• http://digitalatheist1.wordpress.com/ DigitalAtheist

    Sadly, Science, Math, and Reading should be a minimum of 12 years+K.

  • Student

    This is good. Schools teach students to hate the subjects they are taught. Maybe now people will start enjoying science.

    • Student

      if it wasn’t obvious – this is a semi-serious troll. we shouldn’t be working on getting more science classes, we should be working on fixing the school system. if it worked students would voluntarily take the interesting and informative classes offered instead of being forced to sit through boring wastes of time. 

      • Teacher

         Maybe you should put away your iPhone and try paying attention…you might find it more interesting.  Despite trying to entertain students today through gimmicks such as SmartBoards and engaging, hands-on lessons, the attention span of our students is at an all time low.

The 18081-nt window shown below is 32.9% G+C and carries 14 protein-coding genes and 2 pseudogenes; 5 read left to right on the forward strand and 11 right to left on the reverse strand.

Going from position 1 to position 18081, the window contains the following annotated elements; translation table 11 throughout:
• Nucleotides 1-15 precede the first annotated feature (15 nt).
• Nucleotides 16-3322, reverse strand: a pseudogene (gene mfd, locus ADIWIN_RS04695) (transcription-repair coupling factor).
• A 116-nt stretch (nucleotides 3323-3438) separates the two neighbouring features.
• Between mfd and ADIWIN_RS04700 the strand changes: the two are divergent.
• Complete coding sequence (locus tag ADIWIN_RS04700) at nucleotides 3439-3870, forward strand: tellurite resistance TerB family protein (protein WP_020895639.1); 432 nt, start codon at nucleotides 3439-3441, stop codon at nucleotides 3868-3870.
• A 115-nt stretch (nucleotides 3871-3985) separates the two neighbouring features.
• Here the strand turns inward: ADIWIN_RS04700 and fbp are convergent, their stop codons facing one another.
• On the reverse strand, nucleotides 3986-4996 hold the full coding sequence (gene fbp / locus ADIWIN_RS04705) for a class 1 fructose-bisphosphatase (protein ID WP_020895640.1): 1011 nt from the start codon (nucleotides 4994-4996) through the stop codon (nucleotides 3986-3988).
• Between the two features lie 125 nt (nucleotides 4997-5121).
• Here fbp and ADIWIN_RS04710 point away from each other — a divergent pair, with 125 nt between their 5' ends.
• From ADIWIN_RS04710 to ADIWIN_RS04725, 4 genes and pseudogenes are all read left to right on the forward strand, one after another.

• cosmopolite

    The problem is that school districts cannot offer higher pay to teachers willing to teach math and science, subjects that most teachers are unable and unwiling to teach. Abolishing the second year of science will make life a lot easier in many rural and working class high schools, the sort of high schools where the better teachers do not apply for jobs. I have no problem with paying chemistry teachers 70K, math and biology teachers 60K, English and social studies teachers 50K, and gym teachers 40K. But try telling that to the NEA. I am a baby boomer, and in my day, a large majority of high schools did not offer physics and economics because no one was willing to teach them. I would not be surprised if the problems is even worse now.

  • cosmopolite